Image Credit: AFL Photos
POSITION: Inside Midfielder/Forward
DRAFT ANALYSIS: “Perkins is an impactful midfielder/forward with explosive athletic traits across the board, the ability to kick goals, and enormous upside overall.” – Michael Alvaro
Upside is somewhat of a buzz word within the AFL Draft realm, and Archie Perkins is a prospect who has it in spades. The Sandringham Dragons product is a true modern day midfielder who boasts elite athleticism and measures up at a promising size, making him one of the more desirable prospective picks among this year’s first round. Having mostly rotated through the engine room from half-forward or the wing as a bottom-ager, Perkins was aiming to start at the centre bounces and rest forward as a top-ager. With the APS football and NAB League seasons cancelled, he did not get to truly show that kind of development, though his previous on-field feats and testing data make for an exciting combination. Perkins’ promise has seen him earn selection in the Vic Metro Under Under 17 side, as well as in the Futures All-Star showcase on AFL Grand Final day last year. He remains a top 15 chance, and one who could really lift off at the elite level.
- Overhead marking
- Scoreboard impact
- Attacking instinct
- Finishing consistency
- Midfield accumulation
Perkins’ ceiling is deemed to be so high on account of his diverse range of attributes. But not only does he do so many things well already, he also has the potential to develop into an even more damaging and well-rounded player. At the core of his brilliance is athleticism. Arguably his most notable trait is that classic, explosive burst of speed which is often used to bustle away from congestion with real power. Perkins runs 20 metres in under 2.95 seconds, highlighting that elite turn of speed necessary to pull off such highlight-reel plays.
Add agility to the mix, and Perkins is a very difficult player to catch and keep a hold of. He often shifts past would-be tacklers with ease to allow enough space to deliver on his favoured right side, a typical play which ties into his attacking instinct. An aggressive type with ball in hand, not only does Perkins look to immediately force space in front of him, but he also makes good decisions via foot. 65 per cent of his average 14.2 disposals come in the form of kicks, with Perkins adept at hitting targets and gaining good meterage when either option presents. His willingness to immediately move the ball on is made easier by his athletic acumen, and lends to a high amount of impact.
When not putting the ball into dangerous areas for his teammates, Perkins can also find avenues to goal himself. While his average of 1.7 goals per six NAB League games last year is indicative of a lot of time up forward, Perkins had little trouble hitting the scoreboard from midfield too. One of his best performances last year came in Round 10 against Geelong, where he registered five scoring shots (albeit all behinds) from midfield to help drag Sandringham to a win. He also booted three majors against Oakleigh in Round 17, playing up on a wing and at half-forward. That said, Perkins’ 0.5 effort against Geelong highlights his need to sure up his finishing consistency, as earning six points per shot will obviously only compound the damage he deals.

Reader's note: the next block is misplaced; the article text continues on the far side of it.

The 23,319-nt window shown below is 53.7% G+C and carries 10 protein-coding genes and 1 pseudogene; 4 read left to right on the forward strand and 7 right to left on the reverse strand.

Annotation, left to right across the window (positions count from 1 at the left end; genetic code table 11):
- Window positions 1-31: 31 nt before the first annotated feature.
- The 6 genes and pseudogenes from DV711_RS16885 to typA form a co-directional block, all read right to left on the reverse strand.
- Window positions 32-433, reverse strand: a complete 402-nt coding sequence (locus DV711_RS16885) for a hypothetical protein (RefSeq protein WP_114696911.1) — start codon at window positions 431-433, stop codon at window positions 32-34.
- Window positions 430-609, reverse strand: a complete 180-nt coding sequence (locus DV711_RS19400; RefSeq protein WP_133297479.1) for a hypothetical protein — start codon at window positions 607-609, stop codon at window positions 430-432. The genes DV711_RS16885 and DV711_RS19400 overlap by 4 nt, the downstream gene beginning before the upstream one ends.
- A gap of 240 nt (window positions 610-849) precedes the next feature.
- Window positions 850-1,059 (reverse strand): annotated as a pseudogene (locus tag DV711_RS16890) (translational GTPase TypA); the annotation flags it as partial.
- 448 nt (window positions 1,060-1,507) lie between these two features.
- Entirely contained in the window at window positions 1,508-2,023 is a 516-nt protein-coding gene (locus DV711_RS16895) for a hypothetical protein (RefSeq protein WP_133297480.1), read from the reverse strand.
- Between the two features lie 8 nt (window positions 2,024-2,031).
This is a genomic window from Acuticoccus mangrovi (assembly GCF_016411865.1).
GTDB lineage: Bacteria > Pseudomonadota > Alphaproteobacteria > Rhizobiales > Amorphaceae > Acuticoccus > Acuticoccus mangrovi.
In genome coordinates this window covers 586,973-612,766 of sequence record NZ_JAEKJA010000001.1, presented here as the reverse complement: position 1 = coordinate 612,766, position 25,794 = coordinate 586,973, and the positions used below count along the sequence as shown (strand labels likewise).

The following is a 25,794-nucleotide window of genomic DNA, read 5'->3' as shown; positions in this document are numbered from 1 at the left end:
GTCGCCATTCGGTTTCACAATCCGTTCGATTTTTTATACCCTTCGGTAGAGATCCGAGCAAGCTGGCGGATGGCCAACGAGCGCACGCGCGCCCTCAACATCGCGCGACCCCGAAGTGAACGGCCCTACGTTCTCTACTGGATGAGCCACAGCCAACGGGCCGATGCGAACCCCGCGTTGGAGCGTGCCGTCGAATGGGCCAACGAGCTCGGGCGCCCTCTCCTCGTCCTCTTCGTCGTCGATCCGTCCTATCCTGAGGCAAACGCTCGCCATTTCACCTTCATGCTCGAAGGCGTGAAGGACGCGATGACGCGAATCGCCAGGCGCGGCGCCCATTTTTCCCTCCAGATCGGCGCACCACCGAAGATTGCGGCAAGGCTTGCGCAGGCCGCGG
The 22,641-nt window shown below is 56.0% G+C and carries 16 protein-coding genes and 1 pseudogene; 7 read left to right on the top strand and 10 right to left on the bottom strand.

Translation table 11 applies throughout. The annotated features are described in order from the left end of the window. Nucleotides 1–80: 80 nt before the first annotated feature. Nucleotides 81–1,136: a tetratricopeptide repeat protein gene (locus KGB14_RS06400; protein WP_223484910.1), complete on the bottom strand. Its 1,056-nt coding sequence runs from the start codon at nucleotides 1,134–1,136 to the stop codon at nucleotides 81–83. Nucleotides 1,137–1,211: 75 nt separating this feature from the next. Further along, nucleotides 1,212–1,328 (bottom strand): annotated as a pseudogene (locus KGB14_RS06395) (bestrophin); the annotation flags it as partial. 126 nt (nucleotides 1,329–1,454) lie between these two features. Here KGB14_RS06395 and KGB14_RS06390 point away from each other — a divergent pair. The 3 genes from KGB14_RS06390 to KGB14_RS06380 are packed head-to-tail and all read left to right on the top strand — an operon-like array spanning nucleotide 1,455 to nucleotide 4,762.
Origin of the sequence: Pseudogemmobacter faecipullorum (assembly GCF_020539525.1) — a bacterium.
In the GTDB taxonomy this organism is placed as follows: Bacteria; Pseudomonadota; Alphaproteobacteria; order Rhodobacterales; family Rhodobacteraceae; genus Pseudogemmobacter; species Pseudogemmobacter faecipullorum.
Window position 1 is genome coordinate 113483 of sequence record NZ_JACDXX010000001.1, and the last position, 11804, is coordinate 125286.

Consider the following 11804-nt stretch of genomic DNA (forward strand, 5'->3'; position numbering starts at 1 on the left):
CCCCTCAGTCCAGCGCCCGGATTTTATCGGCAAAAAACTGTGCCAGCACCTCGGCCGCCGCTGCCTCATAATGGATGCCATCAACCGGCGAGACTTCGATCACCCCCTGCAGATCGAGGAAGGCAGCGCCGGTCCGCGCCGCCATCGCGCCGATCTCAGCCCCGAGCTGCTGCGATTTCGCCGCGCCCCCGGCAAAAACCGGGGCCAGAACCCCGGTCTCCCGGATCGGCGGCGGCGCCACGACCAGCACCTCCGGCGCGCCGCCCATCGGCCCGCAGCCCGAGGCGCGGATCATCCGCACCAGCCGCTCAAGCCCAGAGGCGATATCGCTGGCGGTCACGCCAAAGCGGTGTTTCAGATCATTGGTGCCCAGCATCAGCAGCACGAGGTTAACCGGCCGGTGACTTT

Another of his exciting tricks is a strong aerial presence, with contested marks hardly few and far between. Perkins’s sizeable vertical leap comes into play in these instances, especially when given a run at the ball, and many of his average 4.2 marks last year would have been clunked overhead. It is an area of his game which helps consolidate comparisons between he and some of the game’s prime midfielders; those like Nat Fyfe, Dustin Martin, and Patrick Dangerfield who are prolific at winning contested possessions, while also impacting up forward with high marks and multiple goals.
Before truly going with those comparisons though, it is important to remember that Perkins has been unable to show his worth as a primary midfielder throughout an entire season. His spurts through the centre have been promising, but a disposal average of 14.2, high of 20, and low of 10 suggest his accumulative factor could do with some improving. His endurance base is quite sound, so getting to repeat contests should not be too far a stretch for Perkins. The man himself said he was working on this area during preseason, and it would make him a much more complete ball winner. With a few preseasons at the elite level, he could well make the move and spend much more time through midfield.
DRAFT PROJECTION: 8-15
As has already been outlined, Perkins would be somewhat of a pick based on upside within the top 15. His range of weapons, such as his ability to burst away from stoppages, kick long-range goals, and take strong overhead marks are not only desirable to recruiters, but also to fans. He is the type of player who could end up as one of the top five from his draft class by the end of his career, and that kind of potential is what clubs will likely take a chance on in the first round. Perkins can arguably be as damaging as any other player in his cohort, and looms as one who may impact massively as soon as he is given a berth at the elite level. He will have no trouble adjusting to the speed of the game, but can look to build some size and impact up forward in the early stages of his career.